Returns are too costly, but it will be hard to close this Pandora’s box. For years, consumers have been trained to expect low cost or free returns and now it’s an expectation. At the same time, it was always a money loser and profit killer for most retailers. Something has got to give, and we’re seeing it now reflected in the changing returns policies and fees. Ultimately retailers need to make money, and I suspect that more retailers will jump on the “charging for returns” bandwagon.

Nikki Baird
BrainTrust

Like free shipping promos, I think free returns are going to be hard to shake – while retailers definitely want to save on these costs and even work to prevent the things like “bracketing” and “webrooming” that drive high returns in the first place, I can easily foresee offering free returns to loyalty customers or as a “surprise and delight” moment for a one-time high value shopper.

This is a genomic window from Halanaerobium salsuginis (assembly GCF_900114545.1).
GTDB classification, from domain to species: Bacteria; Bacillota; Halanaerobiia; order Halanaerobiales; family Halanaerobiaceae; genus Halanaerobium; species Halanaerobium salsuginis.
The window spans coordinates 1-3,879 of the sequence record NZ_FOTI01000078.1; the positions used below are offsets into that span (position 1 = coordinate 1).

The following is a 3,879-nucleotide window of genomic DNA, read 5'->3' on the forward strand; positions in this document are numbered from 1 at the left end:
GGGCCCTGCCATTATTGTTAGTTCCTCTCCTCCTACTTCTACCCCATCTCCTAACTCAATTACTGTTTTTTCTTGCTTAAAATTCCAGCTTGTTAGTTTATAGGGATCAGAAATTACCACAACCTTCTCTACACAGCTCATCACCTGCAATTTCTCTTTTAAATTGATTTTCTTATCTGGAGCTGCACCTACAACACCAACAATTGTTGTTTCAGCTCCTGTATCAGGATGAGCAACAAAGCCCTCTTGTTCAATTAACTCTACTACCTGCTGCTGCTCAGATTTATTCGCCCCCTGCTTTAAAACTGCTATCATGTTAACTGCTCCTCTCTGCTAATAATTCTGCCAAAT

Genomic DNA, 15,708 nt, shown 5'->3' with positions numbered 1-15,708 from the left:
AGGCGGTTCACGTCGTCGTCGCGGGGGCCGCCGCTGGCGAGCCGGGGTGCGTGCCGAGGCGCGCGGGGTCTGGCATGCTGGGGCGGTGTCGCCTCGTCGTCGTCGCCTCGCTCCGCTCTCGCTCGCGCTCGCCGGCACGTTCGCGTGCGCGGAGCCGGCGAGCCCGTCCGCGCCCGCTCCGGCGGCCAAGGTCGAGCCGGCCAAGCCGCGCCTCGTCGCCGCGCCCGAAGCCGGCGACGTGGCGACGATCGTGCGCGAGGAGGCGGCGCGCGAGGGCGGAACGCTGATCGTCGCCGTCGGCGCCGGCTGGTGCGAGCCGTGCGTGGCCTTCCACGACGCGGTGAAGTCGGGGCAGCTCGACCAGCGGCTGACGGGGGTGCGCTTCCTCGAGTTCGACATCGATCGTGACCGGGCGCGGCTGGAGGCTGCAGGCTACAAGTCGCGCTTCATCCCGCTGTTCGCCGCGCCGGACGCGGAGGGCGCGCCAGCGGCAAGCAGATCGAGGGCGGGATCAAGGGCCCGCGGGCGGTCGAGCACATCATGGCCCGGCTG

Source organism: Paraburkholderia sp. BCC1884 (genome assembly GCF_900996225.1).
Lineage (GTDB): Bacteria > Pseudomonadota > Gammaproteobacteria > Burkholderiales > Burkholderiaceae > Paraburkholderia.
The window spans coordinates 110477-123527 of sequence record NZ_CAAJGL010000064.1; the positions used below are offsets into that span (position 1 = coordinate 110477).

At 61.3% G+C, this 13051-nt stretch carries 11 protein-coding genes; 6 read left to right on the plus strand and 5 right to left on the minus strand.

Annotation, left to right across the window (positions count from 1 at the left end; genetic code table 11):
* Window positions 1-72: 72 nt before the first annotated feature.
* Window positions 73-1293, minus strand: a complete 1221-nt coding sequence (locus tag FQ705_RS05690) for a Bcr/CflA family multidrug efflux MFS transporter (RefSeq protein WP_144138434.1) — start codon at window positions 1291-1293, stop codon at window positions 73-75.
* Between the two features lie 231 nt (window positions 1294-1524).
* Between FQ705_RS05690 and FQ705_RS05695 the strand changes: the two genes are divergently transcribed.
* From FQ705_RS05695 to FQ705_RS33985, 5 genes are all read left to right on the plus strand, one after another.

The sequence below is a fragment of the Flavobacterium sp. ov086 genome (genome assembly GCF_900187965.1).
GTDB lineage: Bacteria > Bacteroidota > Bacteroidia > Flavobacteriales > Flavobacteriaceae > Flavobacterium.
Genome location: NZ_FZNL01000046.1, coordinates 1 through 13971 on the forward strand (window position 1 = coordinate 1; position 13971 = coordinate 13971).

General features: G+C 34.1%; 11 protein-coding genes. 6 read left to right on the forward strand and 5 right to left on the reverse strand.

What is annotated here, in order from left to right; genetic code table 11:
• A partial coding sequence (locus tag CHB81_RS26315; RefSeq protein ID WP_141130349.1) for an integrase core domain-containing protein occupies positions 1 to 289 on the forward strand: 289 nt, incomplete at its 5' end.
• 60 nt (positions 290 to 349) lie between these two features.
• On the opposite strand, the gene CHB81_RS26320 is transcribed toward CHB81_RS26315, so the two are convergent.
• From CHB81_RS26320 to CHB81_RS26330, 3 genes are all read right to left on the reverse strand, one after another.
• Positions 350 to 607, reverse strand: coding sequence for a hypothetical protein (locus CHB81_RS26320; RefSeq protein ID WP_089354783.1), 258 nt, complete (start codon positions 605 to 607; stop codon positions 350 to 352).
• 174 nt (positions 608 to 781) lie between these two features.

David Naumann
BrainTrust

Great points Nikki! I like your idea of free returns to loyal customers or some other metric that measures that customers deserve the perk. Limiting returns to X amount in a year may also help prevent frequent abusers of free returns.

Gary Sankary
BrainTrust

Returns are costly. Why would any retailer adopt these policies? To be competitive. It’s harder and harder to keep customers. Retailers are realizing they started an arms race around returns to show how customer-centric they are. Now they have to pull back. Will they? Since everyone is looking for a competitive edge, I expect that the market will determine the right balance between returns and revenue.

DeAnn Campbell
BrainTrust